Apparently a day trip to Wales from the Isle of Wight is a very good idea, particularly when you throw in a seven mile fell run for good measure! Up at 02:30, picked up at 03:30 and on the ferry by 04:30 isn’t as horrendous as it sounds (ok, maybe it is!) when you’re in the company of some awesome people. I joined Nigel, Rosie, Trevor and Claire (ex Road Runner, shhh! Don’t tell Joy!) plus Holly came along for moral support, when we all made this incredible journey on Saturday 6th April. Sugar Loaf Mountain in Abergavenny, Monmouthshire was our destination for an annual fell run organised by the infamous Mynydd Du (thankfully, I managed to go the whole day without having to pronounce that so no one was offended!).
Only 122 extremely intimidating (but genuinely lovely) runners took part (I shall lump the five of us in that bracket for the purposes of this report) in a race that presented you with beer at the finish instead of a medal. Apparently this is normal at fell runs and just illustrates the point that you really do have to run these kind of events with the heart and not just the legs.
I was extremely privileged to have Nigel as my guide, not only is he an experienced fell runner but it was also the first time he had run Sugar Loaf too and so sacrificed his own achievements that day to make sure I was safe and enjoyed my first experience.
The start was tough, I’m not going to lie. Those uphills were practically vertical and never ending. As some of you know I couldn’t complete the Rog Run due to ill health and Nige and I ended up following one of the Ventnor Fell Series routes on our return. To say I had demons was an understatement. We all know running is 75% psychological and 25% fitness so a race like this was going to be challenging anyway. During the Rog Run, the back marker was walking behind us and the impact that had was overwhelming. When the same thing happened again this time, I held on and pushed my pride to one side. She was lovely, we had a nice chat! Nigel’s guiding skills are superb on that type of terrain and his knowledge of when to push it and when to take it easier definitely made the world of the difference as we finally reached the summit and the snow! (Photos were taken as proof!)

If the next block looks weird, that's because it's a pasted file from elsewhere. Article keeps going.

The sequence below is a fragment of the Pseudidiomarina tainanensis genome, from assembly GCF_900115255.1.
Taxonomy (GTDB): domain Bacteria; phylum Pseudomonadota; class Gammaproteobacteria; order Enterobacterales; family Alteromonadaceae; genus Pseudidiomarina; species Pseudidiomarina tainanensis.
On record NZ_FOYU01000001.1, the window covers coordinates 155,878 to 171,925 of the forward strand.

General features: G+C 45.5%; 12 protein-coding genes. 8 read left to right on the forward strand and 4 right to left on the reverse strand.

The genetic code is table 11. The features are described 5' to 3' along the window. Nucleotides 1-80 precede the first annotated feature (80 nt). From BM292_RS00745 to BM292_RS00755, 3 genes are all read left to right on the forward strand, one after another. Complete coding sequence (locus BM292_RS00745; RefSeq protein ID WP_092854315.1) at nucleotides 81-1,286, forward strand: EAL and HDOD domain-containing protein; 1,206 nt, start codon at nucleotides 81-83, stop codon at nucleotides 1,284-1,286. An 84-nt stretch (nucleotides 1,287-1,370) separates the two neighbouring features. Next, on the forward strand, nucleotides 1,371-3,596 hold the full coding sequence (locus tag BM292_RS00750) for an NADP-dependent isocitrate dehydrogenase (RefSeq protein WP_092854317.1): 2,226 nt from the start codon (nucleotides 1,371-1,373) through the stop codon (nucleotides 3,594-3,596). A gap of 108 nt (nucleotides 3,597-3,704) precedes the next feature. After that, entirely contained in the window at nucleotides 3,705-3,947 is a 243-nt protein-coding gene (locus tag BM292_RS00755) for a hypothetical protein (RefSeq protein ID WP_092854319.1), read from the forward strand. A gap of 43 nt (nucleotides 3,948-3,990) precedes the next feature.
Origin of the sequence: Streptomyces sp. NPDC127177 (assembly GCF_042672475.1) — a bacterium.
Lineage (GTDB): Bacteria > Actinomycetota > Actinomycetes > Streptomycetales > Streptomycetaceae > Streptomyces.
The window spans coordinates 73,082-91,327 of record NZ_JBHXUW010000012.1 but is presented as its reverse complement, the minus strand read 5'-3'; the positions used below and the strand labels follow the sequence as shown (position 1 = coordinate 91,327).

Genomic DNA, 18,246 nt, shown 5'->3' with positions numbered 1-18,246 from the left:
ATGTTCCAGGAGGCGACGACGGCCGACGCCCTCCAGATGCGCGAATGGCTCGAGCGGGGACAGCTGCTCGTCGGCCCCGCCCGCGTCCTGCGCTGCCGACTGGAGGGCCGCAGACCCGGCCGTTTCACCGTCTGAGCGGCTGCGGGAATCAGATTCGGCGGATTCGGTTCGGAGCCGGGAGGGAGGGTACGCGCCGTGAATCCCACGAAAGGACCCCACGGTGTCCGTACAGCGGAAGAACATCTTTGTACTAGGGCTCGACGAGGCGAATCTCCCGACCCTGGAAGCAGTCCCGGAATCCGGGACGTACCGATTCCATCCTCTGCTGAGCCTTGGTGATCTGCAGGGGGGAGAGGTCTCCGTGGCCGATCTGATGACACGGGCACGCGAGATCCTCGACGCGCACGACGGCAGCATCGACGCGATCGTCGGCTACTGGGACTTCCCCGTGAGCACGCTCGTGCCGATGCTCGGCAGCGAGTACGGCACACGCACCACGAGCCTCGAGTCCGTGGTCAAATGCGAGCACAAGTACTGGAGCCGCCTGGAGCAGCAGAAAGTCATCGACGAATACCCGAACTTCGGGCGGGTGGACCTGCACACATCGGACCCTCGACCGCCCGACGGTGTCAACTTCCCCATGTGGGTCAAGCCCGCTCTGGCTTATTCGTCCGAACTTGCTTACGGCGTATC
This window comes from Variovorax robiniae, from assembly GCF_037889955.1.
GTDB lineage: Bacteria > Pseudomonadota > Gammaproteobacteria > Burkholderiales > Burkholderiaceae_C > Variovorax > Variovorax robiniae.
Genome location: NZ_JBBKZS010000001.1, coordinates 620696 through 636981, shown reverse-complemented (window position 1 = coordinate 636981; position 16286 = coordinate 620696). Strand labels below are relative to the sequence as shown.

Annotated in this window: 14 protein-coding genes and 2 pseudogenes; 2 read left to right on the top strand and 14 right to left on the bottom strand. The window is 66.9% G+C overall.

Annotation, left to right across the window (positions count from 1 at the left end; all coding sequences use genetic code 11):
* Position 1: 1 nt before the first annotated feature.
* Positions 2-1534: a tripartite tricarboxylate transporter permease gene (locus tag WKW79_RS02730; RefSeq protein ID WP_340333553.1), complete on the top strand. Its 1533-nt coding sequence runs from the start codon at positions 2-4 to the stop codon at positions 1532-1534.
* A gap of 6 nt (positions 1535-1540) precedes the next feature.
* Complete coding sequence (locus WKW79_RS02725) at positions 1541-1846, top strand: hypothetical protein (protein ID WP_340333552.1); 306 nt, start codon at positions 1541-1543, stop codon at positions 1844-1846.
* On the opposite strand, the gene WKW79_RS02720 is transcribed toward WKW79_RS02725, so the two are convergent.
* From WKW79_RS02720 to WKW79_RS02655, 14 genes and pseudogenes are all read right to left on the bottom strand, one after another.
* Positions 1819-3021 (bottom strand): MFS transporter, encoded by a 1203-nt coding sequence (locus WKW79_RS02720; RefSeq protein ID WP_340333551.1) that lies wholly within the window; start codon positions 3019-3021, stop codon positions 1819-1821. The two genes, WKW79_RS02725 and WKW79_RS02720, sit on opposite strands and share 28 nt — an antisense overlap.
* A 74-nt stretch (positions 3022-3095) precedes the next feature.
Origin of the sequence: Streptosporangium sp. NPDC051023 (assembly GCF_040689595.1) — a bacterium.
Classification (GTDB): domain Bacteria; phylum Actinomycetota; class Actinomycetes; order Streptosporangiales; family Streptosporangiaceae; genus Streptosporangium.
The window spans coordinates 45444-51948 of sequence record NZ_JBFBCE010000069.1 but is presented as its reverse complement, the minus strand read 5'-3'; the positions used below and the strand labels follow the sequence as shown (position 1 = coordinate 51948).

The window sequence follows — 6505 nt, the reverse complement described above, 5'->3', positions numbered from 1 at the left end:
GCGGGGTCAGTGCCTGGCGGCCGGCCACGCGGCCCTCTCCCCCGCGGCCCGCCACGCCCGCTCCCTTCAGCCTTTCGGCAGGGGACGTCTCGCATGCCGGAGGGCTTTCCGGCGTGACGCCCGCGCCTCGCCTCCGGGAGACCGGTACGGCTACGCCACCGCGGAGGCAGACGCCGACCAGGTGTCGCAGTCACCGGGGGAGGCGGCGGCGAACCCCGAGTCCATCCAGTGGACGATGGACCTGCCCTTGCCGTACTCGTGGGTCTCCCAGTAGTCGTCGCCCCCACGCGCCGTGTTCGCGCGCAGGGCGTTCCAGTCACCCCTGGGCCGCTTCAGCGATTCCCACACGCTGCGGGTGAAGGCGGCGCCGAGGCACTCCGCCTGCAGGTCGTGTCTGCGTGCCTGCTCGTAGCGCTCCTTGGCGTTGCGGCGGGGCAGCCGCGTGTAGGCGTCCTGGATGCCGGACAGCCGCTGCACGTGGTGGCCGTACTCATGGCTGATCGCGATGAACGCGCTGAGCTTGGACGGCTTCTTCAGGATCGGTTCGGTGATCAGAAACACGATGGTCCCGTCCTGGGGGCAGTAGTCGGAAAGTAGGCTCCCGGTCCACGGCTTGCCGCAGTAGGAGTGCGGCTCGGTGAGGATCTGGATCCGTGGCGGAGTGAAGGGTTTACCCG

The descent was unbelievable, downhill is always my favourite part of a race (obviously!) but downhill on a mountain is something else – steep with rocks, roots, streams etc, so much fun! Both Trevor and Rosie were waiting at different points towards the end and with 7.5 miles clocked up in total (everyone else did 7! Ha!) we weren’t in last place across the finish line. Result!
Trevor and Rosie pulled in some outstanding times, well done you two! Looking forward to the next road trip with mountains now I know how easy they are (I jest!)!!
Trevor McAlister 01:06:27
Rosie Eldridge 01:28:48
Sarah Probert 01:58:00
Nigel Eldridge 01:58:00